At least nine people have been found dead at a mosque in the Somali capital, Mogadishu. Residents say the victims, a number of them clerics from the mosque, were killed by Ethiopian troops during a weekend of heavy fighting with insurgent groups. Derek Kilner has more from VOA's East Africa bureau in Nairobi.
|Somalians prepare body of man killed in clashes in Mogadishu, 21 Apr 2008|
Several of those killed are religious leaders from a major Sufi Islamic sect. According to Ali Hersi, who says he witnessed the event, the mosque's imam, Saed Yayhe, who is also the sect's leader in Somalia, was among the dead.
Hersi says Ethiopian troops rounded up at least 20 people from the mosque and surrounding areas, and killed them in the mosque's parking lot.
"People were collected from their homes and they were killed deliberately," Hersi said. "They were not fighting. Most of them were elders."
He says the troops also arrested more than 30 people around the mosque, including 12 Koranic students.
A spokesman for Ethiopia's Ministry of Information, Zemedkun Tekle dismissed charges of Ethiopian involvement in the killings . He told VOA such claims are "pure allegations aimed at damaging the image of Ethiopian troops and getting them to leave Somalia."
Residents of Mogadishu have been assessing the aftermath of a weekend of fighting between Ethiopian troops backing the transitional government and Islamist-led insurgents. New bodies were still being found Monday. Some estimates of the number of people killed in the clashes are as high as 100.
A Mogadishu resident who declined to be named, says the fighting began after Ethiopian troops entered an area in the north of the city seen as an insurgent stronghold.
"After fighting for a few hours, the Ethiopians began to shell the areas," he said. "Heavy shelling has occurred which has not been seen for the past few months. Shelling with mortars, tank shells, and also Katyusha rockets."
Somalia's prime minister, Nur Hassan Hussein, said the Ethiopian troops were defending themselves after being attacked by insurgents.
With many residents afraid to recover the bodies of those killed, the number of casualties is difficult to assess. The local Elman Peace and Human Rights Organization says 81 people were killed Saturday and Sunday.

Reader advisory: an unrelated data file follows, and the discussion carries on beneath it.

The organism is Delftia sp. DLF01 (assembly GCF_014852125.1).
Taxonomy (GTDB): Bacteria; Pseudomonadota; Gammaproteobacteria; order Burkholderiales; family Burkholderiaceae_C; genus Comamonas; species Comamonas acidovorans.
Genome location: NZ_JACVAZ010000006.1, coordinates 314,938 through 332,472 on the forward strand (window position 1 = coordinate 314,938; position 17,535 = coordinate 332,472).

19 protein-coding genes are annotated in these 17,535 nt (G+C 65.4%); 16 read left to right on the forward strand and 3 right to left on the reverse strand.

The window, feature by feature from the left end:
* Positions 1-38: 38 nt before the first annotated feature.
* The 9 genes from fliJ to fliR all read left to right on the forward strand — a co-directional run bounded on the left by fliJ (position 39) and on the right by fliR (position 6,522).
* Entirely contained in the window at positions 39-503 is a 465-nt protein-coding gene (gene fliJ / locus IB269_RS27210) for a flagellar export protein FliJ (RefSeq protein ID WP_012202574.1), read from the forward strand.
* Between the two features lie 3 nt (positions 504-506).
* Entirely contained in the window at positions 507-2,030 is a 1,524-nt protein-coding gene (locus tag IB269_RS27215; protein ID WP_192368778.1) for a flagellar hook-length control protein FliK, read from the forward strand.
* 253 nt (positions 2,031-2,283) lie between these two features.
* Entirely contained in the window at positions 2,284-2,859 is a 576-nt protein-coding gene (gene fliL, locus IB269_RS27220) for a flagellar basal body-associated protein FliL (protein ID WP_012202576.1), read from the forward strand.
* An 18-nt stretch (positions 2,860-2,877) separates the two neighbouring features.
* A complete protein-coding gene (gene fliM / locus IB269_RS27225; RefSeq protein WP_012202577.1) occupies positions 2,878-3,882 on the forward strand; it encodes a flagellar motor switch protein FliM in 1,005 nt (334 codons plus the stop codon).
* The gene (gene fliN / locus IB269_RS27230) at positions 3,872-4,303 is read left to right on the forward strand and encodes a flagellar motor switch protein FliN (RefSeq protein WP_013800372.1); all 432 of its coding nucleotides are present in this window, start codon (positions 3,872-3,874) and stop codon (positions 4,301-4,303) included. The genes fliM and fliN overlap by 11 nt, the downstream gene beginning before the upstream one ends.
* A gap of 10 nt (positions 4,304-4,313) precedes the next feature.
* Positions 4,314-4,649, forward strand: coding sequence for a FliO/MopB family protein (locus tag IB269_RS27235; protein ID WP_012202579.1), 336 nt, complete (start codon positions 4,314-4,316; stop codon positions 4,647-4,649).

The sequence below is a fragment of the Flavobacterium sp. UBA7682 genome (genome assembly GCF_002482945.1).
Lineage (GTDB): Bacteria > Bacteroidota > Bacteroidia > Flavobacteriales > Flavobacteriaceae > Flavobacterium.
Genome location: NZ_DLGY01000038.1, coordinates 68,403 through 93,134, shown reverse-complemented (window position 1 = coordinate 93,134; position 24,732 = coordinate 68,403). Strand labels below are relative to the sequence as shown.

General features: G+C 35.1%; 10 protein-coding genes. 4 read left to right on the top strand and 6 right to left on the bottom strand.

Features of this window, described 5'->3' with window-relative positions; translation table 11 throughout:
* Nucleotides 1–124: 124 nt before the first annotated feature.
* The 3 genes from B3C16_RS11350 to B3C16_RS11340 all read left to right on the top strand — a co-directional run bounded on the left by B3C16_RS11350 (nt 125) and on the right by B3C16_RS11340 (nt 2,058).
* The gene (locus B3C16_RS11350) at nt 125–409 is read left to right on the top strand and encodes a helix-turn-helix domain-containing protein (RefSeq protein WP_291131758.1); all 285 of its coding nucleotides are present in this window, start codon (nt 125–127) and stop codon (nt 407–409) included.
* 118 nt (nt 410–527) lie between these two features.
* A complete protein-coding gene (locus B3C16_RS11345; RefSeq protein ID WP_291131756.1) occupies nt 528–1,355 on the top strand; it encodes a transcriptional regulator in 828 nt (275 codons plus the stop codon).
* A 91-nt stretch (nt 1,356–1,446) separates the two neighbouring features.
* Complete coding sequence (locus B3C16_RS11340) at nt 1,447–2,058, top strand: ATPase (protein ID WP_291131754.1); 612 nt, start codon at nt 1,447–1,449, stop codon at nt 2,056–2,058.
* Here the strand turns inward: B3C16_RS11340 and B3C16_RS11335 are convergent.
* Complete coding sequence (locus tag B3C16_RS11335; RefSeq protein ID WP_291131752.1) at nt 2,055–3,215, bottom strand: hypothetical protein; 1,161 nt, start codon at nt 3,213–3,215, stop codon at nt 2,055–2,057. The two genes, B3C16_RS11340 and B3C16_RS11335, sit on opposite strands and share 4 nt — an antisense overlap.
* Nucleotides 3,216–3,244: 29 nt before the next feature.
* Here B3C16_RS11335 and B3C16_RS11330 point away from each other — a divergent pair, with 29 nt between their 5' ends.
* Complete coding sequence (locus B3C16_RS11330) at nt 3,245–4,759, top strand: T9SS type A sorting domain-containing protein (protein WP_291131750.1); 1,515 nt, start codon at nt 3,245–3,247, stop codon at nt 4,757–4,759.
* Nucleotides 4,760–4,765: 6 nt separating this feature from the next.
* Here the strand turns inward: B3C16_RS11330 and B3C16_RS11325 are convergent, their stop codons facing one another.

From the Eritrean capital Asmara, Zakaria Haji-Abdi, deputy chairman of the Alliance for the Re-liberation of Somalia, a moderate Islamic insurgent group, said the figure was higher.
"The Ethiopian tanks and artillery are inside the capital city of Somalia and are shelling indiscriminately the Somali people," Haji-Abdi said. " Only yesterday, they have killed more than 100 people, women and children, and old."
Ethiopian troops backing Somalia's Transitional Federal Government ousted the Islamic Courts Union from control of the capital, Mogadishu, in December 2006, but have since struggled to contain a growing insurgency involving several Islamist and clan-based militias opposed to the presence of Ethiopian troops.
Residents say the bulk of the insurgents involved in Monday's fighting were former members of the Islamic Courts Union aligned with Haji-Abdi's Alliance for the Re-liberation of Somalia, rather than members of the more radical Shabaab. The United States recently designated the Shabaab as a terrorist organization.
Mogadishu returned to relative calm on Monday, with many residents taking the opportunity to flee. More than a million Somalis have been displaced by the conflict.
U.N. officials have called Somalia Africa's worst humanitarian crisis and warn that the situation continues to deteriorate.